Savannah-based medical startup Micro C is streamlining the 60-year-old imaging process with its dynamic handheld X-ray and digital camera. Aimed at surgeons working on extremities — think hand, foot, ankle — Micro C increases accuracy, clarity and most importantly, speed. The handheld X-ray takes imaging time from minutes to seconds, reducing the patient’s OR time, saving money and decreasing anesthesia risk.
The man behind the design is Dr. Gregory Kolovich, an orthopedic hand and micro-surgeon, who saw the issues behind the traditional imaging process while performing hand surgery at Harvard. A typical C arm, the current instrument being used, doesn’t give the doctor as much flexibility to capture the injury and it’s double the price of Micro C. The C arm was developed in 1955, it’s time for an upgrade.
With such an innovative product on their hands, the Advanced Technology Development Center (ATDC) Accelerate startup portfolio company is ready to raise a Series A round to go to market and take on the dated imaging industry.
Year/Date Founded: May 1, 2016
Number of Employees: 8
Funding or Bootstrapped:
Micro C raised an initial round of $260,000 from friends in family. This allowed Micro C to develop the first prototype and file their initial patents.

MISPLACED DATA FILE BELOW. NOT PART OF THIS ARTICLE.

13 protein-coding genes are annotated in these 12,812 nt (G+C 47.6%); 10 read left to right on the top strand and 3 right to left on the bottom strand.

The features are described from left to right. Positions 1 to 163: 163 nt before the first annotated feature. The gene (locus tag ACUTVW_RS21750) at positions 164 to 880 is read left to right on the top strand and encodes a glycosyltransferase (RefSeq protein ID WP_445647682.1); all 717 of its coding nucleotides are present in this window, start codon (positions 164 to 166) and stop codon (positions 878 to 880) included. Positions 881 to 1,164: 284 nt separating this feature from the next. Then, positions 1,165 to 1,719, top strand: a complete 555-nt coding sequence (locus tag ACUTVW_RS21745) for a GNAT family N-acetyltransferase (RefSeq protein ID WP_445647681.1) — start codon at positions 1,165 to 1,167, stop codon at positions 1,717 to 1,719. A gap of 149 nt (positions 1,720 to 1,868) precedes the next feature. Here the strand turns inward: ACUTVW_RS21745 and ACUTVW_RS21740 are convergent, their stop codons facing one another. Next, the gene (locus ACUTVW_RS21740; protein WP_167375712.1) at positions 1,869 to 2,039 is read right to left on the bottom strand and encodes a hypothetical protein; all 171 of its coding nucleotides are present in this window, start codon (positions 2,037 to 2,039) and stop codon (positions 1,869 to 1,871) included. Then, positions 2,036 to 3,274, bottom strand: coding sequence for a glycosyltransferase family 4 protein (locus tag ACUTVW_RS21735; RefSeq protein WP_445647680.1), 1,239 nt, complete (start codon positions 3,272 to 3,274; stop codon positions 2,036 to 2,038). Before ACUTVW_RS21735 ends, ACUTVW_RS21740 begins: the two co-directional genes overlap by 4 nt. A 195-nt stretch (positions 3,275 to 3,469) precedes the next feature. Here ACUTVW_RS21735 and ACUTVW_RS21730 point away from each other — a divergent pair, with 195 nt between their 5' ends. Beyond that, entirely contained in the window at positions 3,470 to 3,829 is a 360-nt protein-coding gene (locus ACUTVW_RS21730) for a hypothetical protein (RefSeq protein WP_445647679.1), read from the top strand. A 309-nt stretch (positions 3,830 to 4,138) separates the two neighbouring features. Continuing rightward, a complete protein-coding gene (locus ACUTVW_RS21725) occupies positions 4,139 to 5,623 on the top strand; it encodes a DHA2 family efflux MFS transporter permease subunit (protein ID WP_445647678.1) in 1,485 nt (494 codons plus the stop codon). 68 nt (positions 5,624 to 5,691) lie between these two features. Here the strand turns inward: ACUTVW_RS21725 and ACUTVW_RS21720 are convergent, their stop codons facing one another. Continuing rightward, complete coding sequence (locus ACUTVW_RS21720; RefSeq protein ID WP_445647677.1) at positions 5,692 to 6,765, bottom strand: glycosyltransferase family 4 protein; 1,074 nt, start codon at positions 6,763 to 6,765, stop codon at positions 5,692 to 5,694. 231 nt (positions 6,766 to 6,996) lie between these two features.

Currently, Micro C is looking for $500k to bring the product to market. Micro C is particularly looking for investors with experience in the medical device field or associated pharmaceutical industry.
Micro C enables surgeons and physicians treating disorders of the extremities to conduct surgeries and other procedures for patients with greater accuracy, clarity, safety, and speed. The product is a hand-held x-ray and digital still and video camera that is ergonomically designed for surgeons and physicians treating disorders of the extremities. It replaces 60-year-old x-ray and fluoroscopy equipment that is bulky, expensive and less safe. Invented by an experienced orthopedic surgeon, Kolovich organized a founding team of other Georgia Tech engineers — Evan Ruff and Kirby Sisk — to prototype, manufacture, and go to market with an FDA-approved, HIPPA compliant device by 2017. Following a successful angel round of funding, the Micro C team is gearing up to raise its Series A round funding in Q4 2016.
What problem are you solving?
Problem – Speed: Setting up, using, and removing the C arm can take up to four minutes per image, adding cost to the surgery and increasing the patient’s time under anesthesia.
Solution: In a typical hand surgery, an average of three images are taken per surgery. Micro C can reduce this time frame from 12 minutes to seconds. With operating room time costing $70/minute, $850 can be saved in operating room costs per surgery. Reducing the patient’s time under anesthesia reduces risk and improves recovery time.
How: Separation of the x-ray source and image intensifier obviates a bulky base and static orientation. The device can produce perfect images without the need for external assistance.
Problem – Clarity: Getting both an x-ray and traditional image requires resetting the extremity and use of multiple, sometimes unsterile, devices.
Solution: By combining a traditional camera with the x-ray emitter, the device simultaneously captures both a fluoroscopic and traditional image without the need to reset the extremity.